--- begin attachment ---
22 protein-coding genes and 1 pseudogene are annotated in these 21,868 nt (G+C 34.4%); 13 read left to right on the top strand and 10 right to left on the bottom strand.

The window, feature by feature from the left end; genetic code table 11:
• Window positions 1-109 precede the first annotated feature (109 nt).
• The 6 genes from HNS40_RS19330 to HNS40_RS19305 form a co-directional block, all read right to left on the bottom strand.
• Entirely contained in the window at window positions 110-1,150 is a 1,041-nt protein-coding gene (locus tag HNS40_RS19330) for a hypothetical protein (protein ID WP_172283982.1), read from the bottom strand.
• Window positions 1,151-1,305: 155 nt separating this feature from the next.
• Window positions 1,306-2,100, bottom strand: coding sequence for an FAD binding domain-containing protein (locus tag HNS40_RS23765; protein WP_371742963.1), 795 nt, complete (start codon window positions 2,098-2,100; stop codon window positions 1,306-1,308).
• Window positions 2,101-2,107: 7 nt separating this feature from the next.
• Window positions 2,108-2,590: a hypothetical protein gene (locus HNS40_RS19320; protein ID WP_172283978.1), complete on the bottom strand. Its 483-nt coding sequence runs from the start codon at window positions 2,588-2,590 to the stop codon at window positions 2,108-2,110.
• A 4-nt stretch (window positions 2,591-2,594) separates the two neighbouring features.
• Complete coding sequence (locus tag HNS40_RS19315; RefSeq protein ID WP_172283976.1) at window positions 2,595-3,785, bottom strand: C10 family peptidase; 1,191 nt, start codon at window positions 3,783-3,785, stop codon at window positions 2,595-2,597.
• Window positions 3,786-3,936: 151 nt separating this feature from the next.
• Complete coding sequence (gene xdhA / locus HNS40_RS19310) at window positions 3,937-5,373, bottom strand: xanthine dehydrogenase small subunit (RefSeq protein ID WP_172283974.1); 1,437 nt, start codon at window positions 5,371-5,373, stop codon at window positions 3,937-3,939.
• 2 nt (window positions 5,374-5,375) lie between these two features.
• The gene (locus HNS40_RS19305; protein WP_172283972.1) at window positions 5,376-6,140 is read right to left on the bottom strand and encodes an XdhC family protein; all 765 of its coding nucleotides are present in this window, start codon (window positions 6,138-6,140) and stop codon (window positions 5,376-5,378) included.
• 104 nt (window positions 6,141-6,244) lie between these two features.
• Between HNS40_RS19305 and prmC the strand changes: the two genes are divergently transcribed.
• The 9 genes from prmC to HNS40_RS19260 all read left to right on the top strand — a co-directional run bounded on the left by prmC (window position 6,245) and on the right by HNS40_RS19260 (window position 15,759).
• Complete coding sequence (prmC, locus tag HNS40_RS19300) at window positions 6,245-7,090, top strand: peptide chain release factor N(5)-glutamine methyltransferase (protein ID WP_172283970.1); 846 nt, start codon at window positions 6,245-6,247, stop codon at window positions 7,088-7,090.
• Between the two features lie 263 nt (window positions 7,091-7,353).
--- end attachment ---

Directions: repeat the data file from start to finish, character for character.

22 protein-coding genes and 1 pseudogene are annotated in these 21,868 nt (G+C 34.4%); 13 read left to right on the top strand and 10 right to left on the bottom strand.

The window, feature by feature from the left end; genetic code table 11:
• Window positions 1-109 precede the first annotated feature (109 nt).
• The 6 genes from HNS40_RS19330 to HNS40_RS19305 form a co-directional block, all read right to left on the bottom strand.
• Entirely contained in the window at window positions 110-1,150 is a 1,041-nt protein-coding gene (locus tag HNS40_RS19330) for a hypothetical protein (protein ID WP_172283982.1), read from the bottom strand.
• Window positions 1,151-1,305: 155 nt separating this feature from the next.
• Window positions 1,306-2,100, bottom strand: coding sequence for an FAD binding domain-containing protein (locus tag HNS40_RS23765; protein WP_371742963.1), 795 nt, complete (start codon window positions 2,098-2,100; stop codon window positions 1,306-1,308).
• Window positions 2,101-2,107: 7 nt separating this feature from the next.
• Window positions 2,108-2,590: a hypothetical protein gene (locus HNS40_RS19320; protein ID WP_172283978.1), complete on the bottom strand. Its 483-nt coding sequence runs from the start codon at window positions 2,588-2,590 to the stop codon at window positions 2,108-2,110.
• A 4-nt stretch (window positions 2,591-2,594) separates the two neighbouring features.
• Complete coding sequence (locus tag HNS40_RS19315; RefSeq protein ID WP_172283976.1) at window positions 2,595-3,785, bottom strand: C10 family peptidase; 1,191 nt, start codon at window positions 3,783-3,785, stop codon at window positions 2,595-2,597.
• Window positions 3,786-3,936: 151 nt separating this feature from the next.
• Complete coding sequence (gene xdhA / locus HNS40_RS19310) at window positions 3,937-5,373, bottom strand: xanthine dehydrogenase small subunit (RefSeq protein ID WP_172283974.1); 1,437 nt, start codon at window positions 5,371-5,373, stop codon at window positions 3,937-3,939.
• 2 nt (window positions 5,374-5,375) lie between these two features.
• The gene (locus HNS40_RS19305; protein WP_172283972.1) at window positions 5,376-6,140 is read right to left on the bottom strand and encodes an XdhC family protein; all 765 of its coding nucleotides are present in this window, start codon (window positions 6,138-6,140) and stop codon (window positions 5,376-5,378) included.
• 104 nt (window positions 6,141-6,244) lie between these two features.
• Between HNS40_RS19305 and prmC the strand changes: the two genes are divergently transcribed.
• The 9 genes from prmC to HNS40_RS19260 all read left to right on the top strand — a co-directional run bounded on the left by prmC (window position 6,245) and on the right by HNS40_RS19260 (window position 15,759).
• Complete coding sequence (prmC, locus tag HNS40_RS19300) at window positions 6,245-7,090, top strand: peptide chain release factor N(5)-glutamine methyltransferase (protein ID WP_172283970.1); 846 nt, start codon at window positions 6,245-6,247, stop codon at window positions 7,088-7,090.
• Between the two features lie 263 nt (window positions 7,091-7,353).